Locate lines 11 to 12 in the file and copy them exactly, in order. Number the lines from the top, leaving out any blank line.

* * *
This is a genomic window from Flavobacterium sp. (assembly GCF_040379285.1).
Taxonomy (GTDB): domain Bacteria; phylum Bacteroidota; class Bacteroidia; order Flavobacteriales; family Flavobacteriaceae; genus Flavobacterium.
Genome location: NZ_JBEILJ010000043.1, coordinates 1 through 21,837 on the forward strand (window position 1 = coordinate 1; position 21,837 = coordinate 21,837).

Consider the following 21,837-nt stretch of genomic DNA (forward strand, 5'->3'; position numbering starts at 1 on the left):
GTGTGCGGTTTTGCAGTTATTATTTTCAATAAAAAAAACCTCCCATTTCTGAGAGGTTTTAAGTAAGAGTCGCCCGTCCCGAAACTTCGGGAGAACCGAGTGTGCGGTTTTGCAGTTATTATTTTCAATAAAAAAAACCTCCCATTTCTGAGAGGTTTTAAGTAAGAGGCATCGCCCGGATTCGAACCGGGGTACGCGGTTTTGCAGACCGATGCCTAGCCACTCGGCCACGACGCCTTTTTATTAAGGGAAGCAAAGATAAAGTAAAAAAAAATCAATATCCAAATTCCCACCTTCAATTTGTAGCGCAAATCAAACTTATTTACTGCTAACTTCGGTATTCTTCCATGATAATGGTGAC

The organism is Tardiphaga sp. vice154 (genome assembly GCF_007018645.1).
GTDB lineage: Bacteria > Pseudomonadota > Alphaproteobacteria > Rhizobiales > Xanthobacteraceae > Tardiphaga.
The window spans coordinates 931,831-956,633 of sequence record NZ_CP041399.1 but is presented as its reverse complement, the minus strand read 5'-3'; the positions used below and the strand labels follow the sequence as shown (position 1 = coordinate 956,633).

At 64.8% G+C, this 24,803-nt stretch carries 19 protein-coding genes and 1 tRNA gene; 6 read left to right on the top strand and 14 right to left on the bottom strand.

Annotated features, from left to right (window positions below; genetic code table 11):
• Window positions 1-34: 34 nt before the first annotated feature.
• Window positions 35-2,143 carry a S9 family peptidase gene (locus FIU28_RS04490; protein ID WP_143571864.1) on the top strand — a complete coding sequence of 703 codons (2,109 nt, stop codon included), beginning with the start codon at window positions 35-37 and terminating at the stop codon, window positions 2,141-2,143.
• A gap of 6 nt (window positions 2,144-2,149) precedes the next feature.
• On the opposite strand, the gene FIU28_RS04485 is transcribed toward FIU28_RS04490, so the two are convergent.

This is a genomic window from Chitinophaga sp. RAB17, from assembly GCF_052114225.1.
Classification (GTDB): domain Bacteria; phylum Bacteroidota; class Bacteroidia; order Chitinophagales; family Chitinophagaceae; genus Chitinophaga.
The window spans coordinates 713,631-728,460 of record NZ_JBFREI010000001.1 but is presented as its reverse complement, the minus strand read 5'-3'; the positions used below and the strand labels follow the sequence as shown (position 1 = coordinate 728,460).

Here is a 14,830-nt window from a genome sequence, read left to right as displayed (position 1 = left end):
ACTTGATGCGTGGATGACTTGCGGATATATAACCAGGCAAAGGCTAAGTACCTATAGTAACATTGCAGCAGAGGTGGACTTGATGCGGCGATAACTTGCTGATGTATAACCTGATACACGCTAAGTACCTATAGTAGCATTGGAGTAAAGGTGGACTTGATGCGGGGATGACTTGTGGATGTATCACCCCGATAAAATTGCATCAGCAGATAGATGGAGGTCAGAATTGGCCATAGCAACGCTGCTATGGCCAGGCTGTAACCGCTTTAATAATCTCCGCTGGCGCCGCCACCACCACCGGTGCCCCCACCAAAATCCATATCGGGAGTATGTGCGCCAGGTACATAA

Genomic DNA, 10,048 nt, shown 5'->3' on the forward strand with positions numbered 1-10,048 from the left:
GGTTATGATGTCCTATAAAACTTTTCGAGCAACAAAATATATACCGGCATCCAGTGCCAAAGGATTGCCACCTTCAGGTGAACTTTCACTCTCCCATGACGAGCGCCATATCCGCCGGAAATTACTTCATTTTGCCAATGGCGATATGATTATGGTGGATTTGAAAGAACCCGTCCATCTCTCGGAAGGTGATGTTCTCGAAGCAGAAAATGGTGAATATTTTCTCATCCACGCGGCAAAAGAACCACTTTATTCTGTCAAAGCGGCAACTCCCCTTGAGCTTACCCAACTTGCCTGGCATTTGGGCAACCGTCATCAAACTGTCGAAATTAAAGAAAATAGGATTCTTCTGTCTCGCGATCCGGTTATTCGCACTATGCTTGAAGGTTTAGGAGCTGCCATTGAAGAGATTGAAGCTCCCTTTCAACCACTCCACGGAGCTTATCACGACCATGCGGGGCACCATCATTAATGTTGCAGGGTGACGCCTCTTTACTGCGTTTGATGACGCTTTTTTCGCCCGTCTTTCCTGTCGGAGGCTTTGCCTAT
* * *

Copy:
• Window positions 1-34: 34 nt before the first annotated feature.
• Window positions 35-2,143 carry a S9 family peptidase gene (locus FIU28_RS04490; protein ID WP_143571864.1) on the top strand — a complete coding sequence of 703 codons (2,109 nt, stop codon included), beginning with the start codon at window positions 35-37 and terminating at the stop codon, window positions 2,141-2,143.